For years now, the hardworking staff has expressed not fulsome (which means “effusive, excessive, or insincere praise”) but full-throated admiration for the work of Ring Lardner, who is either a minor major 20th century American writer or a major minor 20th century American writer, depending on how you hold him up to the light.
Regardless, John Lithgow’s current one-man Broadway production, Stories by Heart, revolves around two short stories, one of them by Lardner, along with Lithgow’s reminiscences of his father, who read the stories to him as a child.
First up is Lardner’s “Haircut,” as Jesse Green’s New York Times review notes.
Let Me Tell You A Story
Check, check,” goes the razor. “Scha, scha, scha,” goes the strop.
But there is no razor; there is no strop.
The only thing making noise onstage during John Lithgow’s “Stories by Heart,” which opened Thursday evening at the American Airlines Theater, is Mr. Lithgow himself. Reciting Ring Lardner’s 1925 short story “Haircut,” set in a small-town barbershop in the Midwest, he brings an anthropologist’s specificity (and a Foley artist’s ingenuity) to every swoop of the apron and slap of the pomade that accompanies the main character’s monologue.
Green goes on to say, “the two stories that Mr. Lithgow recites — “Haircut” in the first act and P. G. Wodehouse’s “Uncle Fred Flits By” in the second — are superb, outlandish and, in very different ways, hair-raising.” He further describes the former as “a scathing indictment of good-old-boy-ism: the barely civilized tradition of men playing tricks on one another and arranging nasty traps (including marriage) for women.”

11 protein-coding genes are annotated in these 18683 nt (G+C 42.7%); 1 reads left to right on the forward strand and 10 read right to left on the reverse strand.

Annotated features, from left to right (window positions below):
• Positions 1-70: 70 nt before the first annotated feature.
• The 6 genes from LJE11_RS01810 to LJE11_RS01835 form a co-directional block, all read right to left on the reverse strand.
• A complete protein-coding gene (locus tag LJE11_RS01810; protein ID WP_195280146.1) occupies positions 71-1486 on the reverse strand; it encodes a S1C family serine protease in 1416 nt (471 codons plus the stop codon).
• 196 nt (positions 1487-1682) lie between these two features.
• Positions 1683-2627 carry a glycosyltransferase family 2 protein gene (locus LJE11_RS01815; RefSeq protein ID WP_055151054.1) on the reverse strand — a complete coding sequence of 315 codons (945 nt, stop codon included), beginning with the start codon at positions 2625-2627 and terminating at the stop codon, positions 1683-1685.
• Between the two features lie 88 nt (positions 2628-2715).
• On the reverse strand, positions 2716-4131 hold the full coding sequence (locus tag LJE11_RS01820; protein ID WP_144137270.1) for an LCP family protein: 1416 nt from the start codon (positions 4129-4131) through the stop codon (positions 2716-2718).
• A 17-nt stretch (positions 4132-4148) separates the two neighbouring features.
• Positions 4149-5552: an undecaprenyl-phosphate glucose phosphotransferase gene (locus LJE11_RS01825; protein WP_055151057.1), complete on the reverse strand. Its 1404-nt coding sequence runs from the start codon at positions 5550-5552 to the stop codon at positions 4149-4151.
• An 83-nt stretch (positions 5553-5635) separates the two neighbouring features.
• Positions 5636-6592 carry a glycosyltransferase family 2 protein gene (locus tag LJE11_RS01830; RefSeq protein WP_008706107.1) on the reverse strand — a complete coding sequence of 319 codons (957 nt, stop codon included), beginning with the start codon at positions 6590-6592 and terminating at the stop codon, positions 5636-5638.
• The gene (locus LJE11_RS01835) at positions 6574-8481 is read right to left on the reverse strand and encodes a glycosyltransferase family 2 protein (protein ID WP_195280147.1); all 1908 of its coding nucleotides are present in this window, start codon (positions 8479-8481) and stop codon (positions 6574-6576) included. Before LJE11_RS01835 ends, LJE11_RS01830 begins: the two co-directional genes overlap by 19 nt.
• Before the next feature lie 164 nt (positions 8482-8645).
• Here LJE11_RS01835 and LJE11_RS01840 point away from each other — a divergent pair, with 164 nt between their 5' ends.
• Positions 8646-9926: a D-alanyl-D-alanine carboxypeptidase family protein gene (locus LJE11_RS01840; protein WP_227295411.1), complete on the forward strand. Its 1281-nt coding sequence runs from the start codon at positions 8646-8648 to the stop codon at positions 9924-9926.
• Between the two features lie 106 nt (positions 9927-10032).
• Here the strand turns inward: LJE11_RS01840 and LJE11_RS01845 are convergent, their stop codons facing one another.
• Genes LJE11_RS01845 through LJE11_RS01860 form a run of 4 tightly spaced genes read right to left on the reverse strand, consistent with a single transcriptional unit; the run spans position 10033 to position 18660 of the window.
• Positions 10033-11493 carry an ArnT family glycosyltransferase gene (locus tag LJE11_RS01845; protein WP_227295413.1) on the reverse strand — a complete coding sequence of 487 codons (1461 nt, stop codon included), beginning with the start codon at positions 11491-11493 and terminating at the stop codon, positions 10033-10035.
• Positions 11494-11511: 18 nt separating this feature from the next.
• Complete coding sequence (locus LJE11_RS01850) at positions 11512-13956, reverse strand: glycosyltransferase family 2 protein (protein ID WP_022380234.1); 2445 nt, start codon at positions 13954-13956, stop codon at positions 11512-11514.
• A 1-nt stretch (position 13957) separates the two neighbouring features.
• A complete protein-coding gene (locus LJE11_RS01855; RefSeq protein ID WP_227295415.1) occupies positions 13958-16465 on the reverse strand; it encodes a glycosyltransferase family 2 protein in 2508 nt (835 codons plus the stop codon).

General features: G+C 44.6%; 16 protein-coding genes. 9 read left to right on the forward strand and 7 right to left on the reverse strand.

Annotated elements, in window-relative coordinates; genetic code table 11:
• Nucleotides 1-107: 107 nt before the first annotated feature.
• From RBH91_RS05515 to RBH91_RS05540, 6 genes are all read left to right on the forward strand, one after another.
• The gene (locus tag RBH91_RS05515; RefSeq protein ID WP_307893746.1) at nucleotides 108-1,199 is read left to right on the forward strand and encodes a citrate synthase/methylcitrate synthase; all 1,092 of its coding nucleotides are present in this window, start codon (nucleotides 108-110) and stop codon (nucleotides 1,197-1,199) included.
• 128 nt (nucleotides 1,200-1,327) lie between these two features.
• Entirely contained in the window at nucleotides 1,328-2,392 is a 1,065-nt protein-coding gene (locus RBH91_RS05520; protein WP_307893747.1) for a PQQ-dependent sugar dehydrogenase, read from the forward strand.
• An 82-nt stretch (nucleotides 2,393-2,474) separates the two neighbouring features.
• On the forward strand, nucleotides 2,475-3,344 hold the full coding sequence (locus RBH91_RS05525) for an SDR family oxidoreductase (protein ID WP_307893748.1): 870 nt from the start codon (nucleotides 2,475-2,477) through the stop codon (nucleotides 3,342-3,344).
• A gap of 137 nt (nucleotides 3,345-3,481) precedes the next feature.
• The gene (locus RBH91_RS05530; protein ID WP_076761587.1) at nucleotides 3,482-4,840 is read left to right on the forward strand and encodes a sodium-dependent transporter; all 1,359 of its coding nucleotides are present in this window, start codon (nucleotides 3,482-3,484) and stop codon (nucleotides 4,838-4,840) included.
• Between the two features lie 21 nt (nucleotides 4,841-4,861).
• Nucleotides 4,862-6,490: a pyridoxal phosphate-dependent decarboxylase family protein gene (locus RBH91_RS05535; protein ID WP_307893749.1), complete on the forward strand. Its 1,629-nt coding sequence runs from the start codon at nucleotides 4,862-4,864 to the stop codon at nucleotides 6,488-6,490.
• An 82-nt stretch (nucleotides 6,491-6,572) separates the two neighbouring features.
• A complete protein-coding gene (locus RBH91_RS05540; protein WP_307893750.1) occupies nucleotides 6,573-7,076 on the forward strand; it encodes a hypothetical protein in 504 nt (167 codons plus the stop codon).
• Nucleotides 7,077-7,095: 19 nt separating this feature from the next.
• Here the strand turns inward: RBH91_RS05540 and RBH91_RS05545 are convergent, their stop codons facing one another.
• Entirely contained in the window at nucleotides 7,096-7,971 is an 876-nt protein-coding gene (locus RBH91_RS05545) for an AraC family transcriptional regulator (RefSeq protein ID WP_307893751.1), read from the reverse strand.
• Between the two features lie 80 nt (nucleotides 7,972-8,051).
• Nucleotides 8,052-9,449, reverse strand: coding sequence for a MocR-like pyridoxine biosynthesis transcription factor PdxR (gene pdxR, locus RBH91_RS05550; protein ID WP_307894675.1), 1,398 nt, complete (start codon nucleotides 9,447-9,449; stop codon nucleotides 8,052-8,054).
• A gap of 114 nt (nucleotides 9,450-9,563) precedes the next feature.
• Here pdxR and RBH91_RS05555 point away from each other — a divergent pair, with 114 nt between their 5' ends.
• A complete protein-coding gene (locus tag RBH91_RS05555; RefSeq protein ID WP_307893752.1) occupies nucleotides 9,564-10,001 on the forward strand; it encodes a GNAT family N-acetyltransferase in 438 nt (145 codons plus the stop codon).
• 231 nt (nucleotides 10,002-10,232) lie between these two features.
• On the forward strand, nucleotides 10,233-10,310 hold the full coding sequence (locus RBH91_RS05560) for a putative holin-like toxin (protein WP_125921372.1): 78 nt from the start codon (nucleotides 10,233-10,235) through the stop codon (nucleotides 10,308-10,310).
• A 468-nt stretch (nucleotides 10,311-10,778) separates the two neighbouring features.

That’s all in the Lardner, but Mr. Lithgow adds another emotional channel by showing us how the barber, himself a good old boy, is implicated in the nastiness he pretends only to describe. An astonishing collection of laughs — whinnies, giggles, squeals, snorts, heaves — gradually colors the narrative, until this seemingly harmless man becomes, in effect, not just a witness to savagery, but also an accessory.
Over at the Wall Street Journal, theater critic Terry Teachout says this about Lithgow’s rendition of the Lardner story.
Mr. Lithgow is a paradox, a serious actor with a funny face whose energy is comic. Hence he was born to perform “Haircut,” a cinder-black vignette of small-town life told by a deceptively cheerful barber who is in truth a walking pustule of malice. Lardner’s once-celebrated short stories are no longer widely read, but watching Mr. Lithgow bring “Haircut” to suppurating life made me want to run right out and hunt down a copy of his “How to Write Short Stories—With Samples.”
(We’re lucky enough to have a 1924 version of that cleverly named collection, which, if memory serves us, was the worst-selling book of Ring Lardner’s publishing career.)
As it happens, Lardner also wrote The Big Town: How I and the Mrs. Go to New York to See Life and Get Katie a Husband.
Nice to see he’s made it back.